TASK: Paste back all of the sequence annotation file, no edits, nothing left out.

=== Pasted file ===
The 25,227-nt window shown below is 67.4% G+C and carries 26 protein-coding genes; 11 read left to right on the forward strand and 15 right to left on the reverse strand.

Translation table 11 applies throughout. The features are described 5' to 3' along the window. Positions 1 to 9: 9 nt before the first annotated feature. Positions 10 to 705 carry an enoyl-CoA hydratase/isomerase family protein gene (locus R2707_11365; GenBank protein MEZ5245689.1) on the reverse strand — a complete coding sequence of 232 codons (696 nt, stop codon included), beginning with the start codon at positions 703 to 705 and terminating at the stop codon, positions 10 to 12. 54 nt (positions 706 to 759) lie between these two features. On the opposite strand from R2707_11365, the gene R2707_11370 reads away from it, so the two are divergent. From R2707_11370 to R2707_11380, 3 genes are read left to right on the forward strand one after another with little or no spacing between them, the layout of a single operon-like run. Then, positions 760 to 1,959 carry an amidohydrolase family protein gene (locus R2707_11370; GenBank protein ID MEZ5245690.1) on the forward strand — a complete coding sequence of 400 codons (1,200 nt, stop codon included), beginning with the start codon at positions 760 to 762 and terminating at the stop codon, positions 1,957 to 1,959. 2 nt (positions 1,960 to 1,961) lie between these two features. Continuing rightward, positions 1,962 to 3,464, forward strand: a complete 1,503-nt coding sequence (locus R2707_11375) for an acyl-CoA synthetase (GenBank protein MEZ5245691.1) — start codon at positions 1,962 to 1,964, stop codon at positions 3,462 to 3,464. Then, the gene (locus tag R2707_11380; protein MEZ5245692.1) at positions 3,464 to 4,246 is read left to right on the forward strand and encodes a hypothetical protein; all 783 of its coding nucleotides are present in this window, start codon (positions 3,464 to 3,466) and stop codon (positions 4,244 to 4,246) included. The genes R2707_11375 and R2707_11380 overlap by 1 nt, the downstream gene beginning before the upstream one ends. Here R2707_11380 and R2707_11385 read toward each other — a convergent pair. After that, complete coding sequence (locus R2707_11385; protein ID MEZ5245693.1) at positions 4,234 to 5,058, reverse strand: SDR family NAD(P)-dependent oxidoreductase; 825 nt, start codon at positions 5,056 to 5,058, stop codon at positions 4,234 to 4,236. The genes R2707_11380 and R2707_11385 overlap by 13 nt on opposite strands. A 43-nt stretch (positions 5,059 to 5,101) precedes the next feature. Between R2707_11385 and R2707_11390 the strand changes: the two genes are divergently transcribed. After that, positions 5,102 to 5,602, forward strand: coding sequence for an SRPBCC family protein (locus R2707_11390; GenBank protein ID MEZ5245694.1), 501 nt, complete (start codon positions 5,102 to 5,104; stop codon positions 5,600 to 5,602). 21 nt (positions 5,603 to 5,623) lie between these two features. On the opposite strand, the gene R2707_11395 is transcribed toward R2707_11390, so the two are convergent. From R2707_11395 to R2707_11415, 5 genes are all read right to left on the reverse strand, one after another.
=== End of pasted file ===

The 25,227-nt window shown below is 67.4% G+C and carries 26 protein-coding genes; 11 read left to right on the forward strand and 15 right to left on the reverse strand.

Translation table 11 applies throughout. The features are described 5' to 3' along the window. Positions 1 to 9: 9 nt before the first annotated feature. Positions 10 to 705 carry an enoyl-CoA hydratase/isomerase family protein gene (locus R2707_11365; GenBank protein MEZ5245689.1) on the reverse strand — a complete coding sequence of 232 codons (696 nt, stop codon included), beginning with the start codon at positions 703 to 705 and terminating at the stop codon, positions 10 to 12. 54 nt (positions 706 to 759) lie between these two features. On the opposite strand from R2707_11365, the gene R2707_11370 reads away from it, so the two are divergent. From R2707_11370 to R2707_11380, 3 genes are read left to right on the forward strand one after another with little or no spacing between them, the layout of a single operon-like run. Then, positions 760 to 1,959 carry an amidohydrolase family protein gene (locus R2707_11370; GenBank protein ID MEZ5245690.1) on the forward strand — a complete coding sequence of 400 codons (1,200 nt, stop codon included), beginning with the start codon at positions 760 to 762 and terminating at the stop codon, positions 1,957 to 1,959. 2 nt (positions 1,960 to 1,961) lie between these two features. Continuing rightward, positions 1,962 to 3,464, forward strand: a complete 1,503-nt coding sequence (locus R2707_11375) for an acyl-CoA synthetase (GenBank protein MEZ5245691.1) — start codon at positions 1,962 to 1,964, stop codon at positions 3,462 to 3,464. Then, the gene (locus tag R2707_11380; protein MEZ5245692.1) at positions 3,464 to 4,246 is read left to right on the forward strand and encodes a hypothetical protein; all 783 of its coding nucleotides are present in this window, start codon (positions 3,464 to 3,466) and stop codon (positions 4,244 to 4,246) included. The genes R2707_11375 and R2707_11380 overlap by 1 nt, the downstream gene beginning before the upstream one ends. Here R2707_11380 and R2707_11385 read toward each other — a convergent pair. After that, complete coding sequence (locus R2707_11385; protein ID MEZ5245693.1) at positions 4,234 to 5,058, reverse strand: SDR family NAD(P)-dependent oxidoreductase; 825 nt, start codon at positions 5,056 to 5,058, stop codon at positions 4,234 to 4,236. The genes R2707_11380 and R2707_11385 overlap by 13 nt on opposite strands. A 43-nt stretch (positions 5,059 to 5,101) precedes the next feature. Between R2707_11385 and R2707_11390 the strand changes: the two genes are divergently transcribed. After that, positions 5,102 to 5,602, forward strand: coding sequence for an SRPBCC family protein (locus R2707_11390; GenBank protein ID MEZ5245694.1), 501 nt, complete (start codon positions 5,102 to 5,104; stop codon positions 5,600 to 5,602). 21 nt (positions 5,603 to 5,623) lie between these two features. On the opposite strand, the gene R2707_11395 is transcribed toward R2707_11390, so the two are convergent. From R2707_11395 to R2707_11415, 5 genes are all read right to left on the reverse strand, one after another.